A mortgage insurance premium (MIP) is the monthly insurance that your lender requires for a government backed loan like the FHA and VA if your down payment or equity is 20% or less than the value of the home. This insurance protects the lender in case you default on your loan.

See MIFHA and VA.


Mortgages are used by individuals and businesses to make large real estate purchases without paying the entire value of the purchase up front. A mortgage is actually made up of several parts – the collateral used to secure the loan, principal and interest payments, taxes and insurance.

Mortgage / Deed of Trust

This legally binding document states that you pledge your house as security for repayment of your home loan. You are agreeing to give up your property to the lender if you cannot make your mortgage payments or otherwise default on your home loan.

Mortgage Insurance

See MI.

Mortgage Insurance Premium

See MIP.

Mortgage Payment

Your mortgage payment is made up of principal, interest, taxes, and insurance (often referred to as PITI). If you have Private Mortgage Insurance (PMI) that will also be included in your mortgage payment.

See PITI and PMI.

Mortgage Release

Voluntary transfer of a property from a homeowner to the mortgage owner, in exchange for release from the loan and payments, is a Mortgage Release.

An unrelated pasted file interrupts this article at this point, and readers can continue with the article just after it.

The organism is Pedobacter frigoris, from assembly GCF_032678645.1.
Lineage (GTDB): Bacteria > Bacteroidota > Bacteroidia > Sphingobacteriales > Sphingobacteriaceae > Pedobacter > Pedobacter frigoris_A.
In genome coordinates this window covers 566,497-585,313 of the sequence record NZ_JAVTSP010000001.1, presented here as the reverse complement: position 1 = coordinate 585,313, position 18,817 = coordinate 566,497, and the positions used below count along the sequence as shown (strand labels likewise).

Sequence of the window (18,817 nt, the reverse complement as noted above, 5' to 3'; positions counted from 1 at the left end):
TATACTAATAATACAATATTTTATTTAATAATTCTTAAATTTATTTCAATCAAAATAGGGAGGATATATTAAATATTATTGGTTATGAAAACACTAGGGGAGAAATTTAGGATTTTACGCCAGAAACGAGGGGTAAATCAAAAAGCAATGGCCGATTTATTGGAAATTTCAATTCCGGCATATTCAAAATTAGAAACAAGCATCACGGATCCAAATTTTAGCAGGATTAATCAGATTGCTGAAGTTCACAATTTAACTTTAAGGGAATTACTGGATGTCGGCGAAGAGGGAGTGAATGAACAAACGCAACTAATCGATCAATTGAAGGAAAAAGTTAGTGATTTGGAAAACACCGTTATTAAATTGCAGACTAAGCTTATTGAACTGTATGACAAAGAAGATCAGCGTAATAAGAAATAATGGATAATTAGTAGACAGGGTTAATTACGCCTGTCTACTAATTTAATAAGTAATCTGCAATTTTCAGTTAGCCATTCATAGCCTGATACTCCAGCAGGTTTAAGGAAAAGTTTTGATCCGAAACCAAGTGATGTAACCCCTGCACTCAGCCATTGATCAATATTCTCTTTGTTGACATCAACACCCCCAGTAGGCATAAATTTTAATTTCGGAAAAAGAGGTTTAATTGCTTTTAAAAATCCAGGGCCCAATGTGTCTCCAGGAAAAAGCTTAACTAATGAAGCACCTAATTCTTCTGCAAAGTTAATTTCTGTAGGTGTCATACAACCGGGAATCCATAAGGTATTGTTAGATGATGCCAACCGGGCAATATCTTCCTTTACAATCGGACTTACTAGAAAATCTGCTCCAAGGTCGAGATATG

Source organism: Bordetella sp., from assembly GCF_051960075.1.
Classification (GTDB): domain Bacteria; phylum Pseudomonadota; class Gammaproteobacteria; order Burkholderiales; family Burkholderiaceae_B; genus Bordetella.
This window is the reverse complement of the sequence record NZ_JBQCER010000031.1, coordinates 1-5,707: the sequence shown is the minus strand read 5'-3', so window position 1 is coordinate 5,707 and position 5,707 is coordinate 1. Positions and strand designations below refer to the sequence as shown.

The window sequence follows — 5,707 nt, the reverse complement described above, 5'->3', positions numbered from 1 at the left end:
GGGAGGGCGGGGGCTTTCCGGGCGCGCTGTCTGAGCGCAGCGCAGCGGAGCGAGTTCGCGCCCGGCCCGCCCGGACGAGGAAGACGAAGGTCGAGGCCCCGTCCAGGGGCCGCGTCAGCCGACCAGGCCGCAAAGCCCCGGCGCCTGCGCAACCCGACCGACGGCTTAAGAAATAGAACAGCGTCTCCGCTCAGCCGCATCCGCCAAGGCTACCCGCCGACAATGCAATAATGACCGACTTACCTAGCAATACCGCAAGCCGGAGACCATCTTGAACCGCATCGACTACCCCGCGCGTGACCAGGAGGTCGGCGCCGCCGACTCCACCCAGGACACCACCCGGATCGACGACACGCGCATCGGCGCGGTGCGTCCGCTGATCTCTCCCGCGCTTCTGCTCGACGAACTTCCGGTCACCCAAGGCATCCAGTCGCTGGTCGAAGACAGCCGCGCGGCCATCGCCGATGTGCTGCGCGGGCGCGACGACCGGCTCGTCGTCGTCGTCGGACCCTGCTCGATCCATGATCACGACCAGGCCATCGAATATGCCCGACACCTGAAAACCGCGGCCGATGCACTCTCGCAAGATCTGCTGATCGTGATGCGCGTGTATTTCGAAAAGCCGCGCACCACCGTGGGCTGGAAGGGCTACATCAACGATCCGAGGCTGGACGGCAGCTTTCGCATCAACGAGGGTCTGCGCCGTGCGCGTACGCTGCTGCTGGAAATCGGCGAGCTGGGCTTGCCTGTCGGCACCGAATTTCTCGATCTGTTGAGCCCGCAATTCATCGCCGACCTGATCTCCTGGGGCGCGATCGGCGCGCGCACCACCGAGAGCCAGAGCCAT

Mortgage Term

A Mortgage Term refers to the number of years over which you would repay a mortgage loan if he or she made all the scheduled monthly principal and interest payments. The most common terms for mortgages are 15 years and 30 years.


A mortgagee is a person or organization (such as a bank) that lends money to someone for buying or refinancing property. It can also mean a person or organization that holds a mortgage (such as a bank or loan servicer).

See Mortgage and Mortgagor.


A Mortgagor is a person who borrows money in order to buy or refinance property. It can also mean a person who takes out a mortgage in order to buy property.

See Borrower or Obligor.


Negative Amortization

Negative amortization is an amortization schedule in which the loan amount increases because the interest is not fully paid in each payment, and the amount of interest you do not pay is added to the principal balance.

See Amortization and Amortization Schedule.


A Notice of Incomplete Application Letter, or NOIA, is a form sent to the buyer that indicates missing or incomplete loan application information. In order for the lender to complete the application process, the borrower must submit all required information.

Non-Conforming Loan

A Non-Conforming Loan is a loan that does not meet typical bank criteria for funding.

See Conforming Loan.

Nonjudicial Foreclosure

In most cases, in states that allow Nonjudicial Foreclosure, it is not necessary for a lender to bring a case to court in order to foreclose on a property. This often makes the foreclosure process faster and less costly.